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MEI Online: Analytical Techniques & Applied Mineralogy: Latest News: June 24th 2009

 
 

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:: New Fire Assay Lab Opens in Sudbury

Business is heating up for SPJ Labs, Sudbury’s new fire assay laboratory. The doors officially opened for business March 12th to interested clients seeking fire assay work for their precious metals.

Fire assaying, a sample preparation technique, is an ancient method of extracting precious metals using heat. Sometimes described as an "art," the technique has been around since the time of the Phoenicians and is known to be one of the most reliable methods for determining the amount of gold, silver and platinum group metals from an ore sample.

Co-owned by Jeff Fuller, Peter Larabie and Sav Dagostino, the lab is located at the Fuller Industrial site. Both Larabie and Dagostino, who are on the cusp of retirement, have pooled their resources and expertise to set up and run the business.

Dagostino has more than 30 years of lab sample preparation experience earned at Vale Inco. He calls this new endeavour a "labour of love."

Larabie, senior analyst, boasts more than 30 years of experience working in government labs. He spent 18 years as a bullion processor working for Temiskaming Testing Laboratories and is presently a fire assay technician for the Ministry of Northern Development and Mines’ Geoscience Laboratories.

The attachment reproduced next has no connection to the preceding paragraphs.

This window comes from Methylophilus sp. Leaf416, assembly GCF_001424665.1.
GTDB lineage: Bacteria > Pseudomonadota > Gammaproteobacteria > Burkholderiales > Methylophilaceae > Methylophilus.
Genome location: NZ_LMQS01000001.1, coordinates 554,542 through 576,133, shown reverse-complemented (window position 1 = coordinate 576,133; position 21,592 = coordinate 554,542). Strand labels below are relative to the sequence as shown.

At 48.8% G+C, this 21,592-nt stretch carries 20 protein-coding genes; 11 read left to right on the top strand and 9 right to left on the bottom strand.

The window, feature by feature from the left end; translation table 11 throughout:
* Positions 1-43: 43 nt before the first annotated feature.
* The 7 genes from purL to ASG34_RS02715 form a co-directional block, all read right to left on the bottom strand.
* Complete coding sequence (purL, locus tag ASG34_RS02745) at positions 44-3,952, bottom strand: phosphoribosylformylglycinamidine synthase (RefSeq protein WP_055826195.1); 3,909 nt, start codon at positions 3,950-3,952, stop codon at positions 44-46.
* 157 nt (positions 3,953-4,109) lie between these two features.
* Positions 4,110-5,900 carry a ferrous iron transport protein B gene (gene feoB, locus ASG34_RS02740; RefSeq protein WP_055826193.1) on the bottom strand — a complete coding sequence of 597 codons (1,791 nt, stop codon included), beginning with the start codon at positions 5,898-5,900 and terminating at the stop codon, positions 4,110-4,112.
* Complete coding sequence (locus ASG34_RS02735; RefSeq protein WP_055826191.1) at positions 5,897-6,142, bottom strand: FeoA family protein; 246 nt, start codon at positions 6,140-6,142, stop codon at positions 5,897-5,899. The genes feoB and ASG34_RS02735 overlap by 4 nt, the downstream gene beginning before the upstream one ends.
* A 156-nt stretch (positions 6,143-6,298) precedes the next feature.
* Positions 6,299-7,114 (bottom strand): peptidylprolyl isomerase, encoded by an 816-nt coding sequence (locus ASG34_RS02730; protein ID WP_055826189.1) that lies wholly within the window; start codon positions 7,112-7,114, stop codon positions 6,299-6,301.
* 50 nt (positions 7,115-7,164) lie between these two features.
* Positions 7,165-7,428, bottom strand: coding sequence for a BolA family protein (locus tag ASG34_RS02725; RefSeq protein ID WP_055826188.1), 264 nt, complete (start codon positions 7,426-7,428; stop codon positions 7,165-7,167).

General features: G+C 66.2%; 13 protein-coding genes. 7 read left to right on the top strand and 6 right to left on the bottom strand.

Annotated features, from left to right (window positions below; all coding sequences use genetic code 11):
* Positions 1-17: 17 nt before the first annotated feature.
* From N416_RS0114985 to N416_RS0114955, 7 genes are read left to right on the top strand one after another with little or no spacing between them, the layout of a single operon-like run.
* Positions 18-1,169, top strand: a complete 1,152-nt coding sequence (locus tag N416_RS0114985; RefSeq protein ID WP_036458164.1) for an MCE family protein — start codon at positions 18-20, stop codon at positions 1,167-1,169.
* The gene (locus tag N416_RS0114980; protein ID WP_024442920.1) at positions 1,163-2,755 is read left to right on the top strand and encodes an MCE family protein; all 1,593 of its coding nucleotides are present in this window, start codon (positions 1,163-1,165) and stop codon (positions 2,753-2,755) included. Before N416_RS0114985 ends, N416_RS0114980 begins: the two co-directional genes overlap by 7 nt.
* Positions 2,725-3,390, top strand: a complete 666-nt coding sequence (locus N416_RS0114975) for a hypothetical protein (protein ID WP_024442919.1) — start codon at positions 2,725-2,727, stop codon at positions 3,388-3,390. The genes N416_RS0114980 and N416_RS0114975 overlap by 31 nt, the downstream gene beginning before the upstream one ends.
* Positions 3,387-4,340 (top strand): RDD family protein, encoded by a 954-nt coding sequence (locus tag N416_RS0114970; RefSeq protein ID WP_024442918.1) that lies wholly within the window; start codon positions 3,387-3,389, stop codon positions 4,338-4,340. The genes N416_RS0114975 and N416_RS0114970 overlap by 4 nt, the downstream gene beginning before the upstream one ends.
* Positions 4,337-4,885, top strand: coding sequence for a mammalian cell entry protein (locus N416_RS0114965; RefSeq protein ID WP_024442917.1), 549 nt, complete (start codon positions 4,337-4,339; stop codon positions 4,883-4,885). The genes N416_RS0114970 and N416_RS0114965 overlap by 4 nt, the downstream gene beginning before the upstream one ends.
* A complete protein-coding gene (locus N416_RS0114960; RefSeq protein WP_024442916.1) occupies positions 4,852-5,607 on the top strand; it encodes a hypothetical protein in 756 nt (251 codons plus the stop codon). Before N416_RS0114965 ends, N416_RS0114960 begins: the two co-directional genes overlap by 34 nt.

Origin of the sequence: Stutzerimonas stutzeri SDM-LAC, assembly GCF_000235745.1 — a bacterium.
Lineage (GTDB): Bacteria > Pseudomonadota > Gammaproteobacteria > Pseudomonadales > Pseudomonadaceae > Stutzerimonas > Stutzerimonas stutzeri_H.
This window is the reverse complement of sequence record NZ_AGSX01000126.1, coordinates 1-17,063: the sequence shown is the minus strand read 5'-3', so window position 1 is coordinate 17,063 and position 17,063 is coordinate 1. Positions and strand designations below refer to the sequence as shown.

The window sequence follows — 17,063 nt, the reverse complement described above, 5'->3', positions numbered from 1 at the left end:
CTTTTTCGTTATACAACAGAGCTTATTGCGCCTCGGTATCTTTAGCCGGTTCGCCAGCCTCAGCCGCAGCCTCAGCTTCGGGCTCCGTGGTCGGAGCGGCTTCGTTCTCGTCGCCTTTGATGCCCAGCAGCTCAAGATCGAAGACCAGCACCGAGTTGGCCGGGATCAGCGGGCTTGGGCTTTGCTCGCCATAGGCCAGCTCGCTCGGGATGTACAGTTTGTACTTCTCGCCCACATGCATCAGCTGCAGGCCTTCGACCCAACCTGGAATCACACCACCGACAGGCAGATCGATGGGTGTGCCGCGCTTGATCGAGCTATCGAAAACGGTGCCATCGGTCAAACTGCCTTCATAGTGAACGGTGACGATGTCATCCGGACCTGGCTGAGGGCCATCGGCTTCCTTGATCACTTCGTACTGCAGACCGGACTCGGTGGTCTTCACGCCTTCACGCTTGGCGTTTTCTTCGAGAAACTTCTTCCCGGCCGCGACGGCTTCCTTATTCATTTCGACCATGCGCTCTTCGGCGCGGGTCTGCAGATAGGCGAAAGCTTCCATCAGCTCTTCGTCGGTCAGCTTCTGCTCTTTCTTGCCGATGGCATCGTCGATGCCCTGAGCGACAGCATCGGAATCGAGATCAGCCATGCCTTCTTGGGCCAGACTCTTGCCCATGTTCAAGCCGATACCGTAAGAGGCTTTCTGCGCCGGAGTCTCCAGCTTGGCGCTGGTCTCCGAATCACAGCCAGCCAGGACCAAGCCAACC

The two entrepreneurs made the decision to open a lab more than a year ago when the markets were soaring and there was a global demand for assay work. Despite ailing base-metal markets, precious metals are doing well and there is still a strong demand for fire assaying.

Larabie said there are few fire assay labs remaining because about 15 years ago, the trend was to use chemicals. Fire assaying is 100 per cent accurate and takes the product back to a slag, removing hazardous material that is contained and recycled.

"There is no other private fire assay lab in Sudbury that does what we do," Larabie said.

SPJ Labs does gold, silver and lead fire assaying with a silver collection. Presently, they can average 200 samples per day, or 1,000 samples weekly. They describe it as a "good turn-around time." As business increases, they plan to hire more lab technicians. www.spjlabs.com

 

 

   

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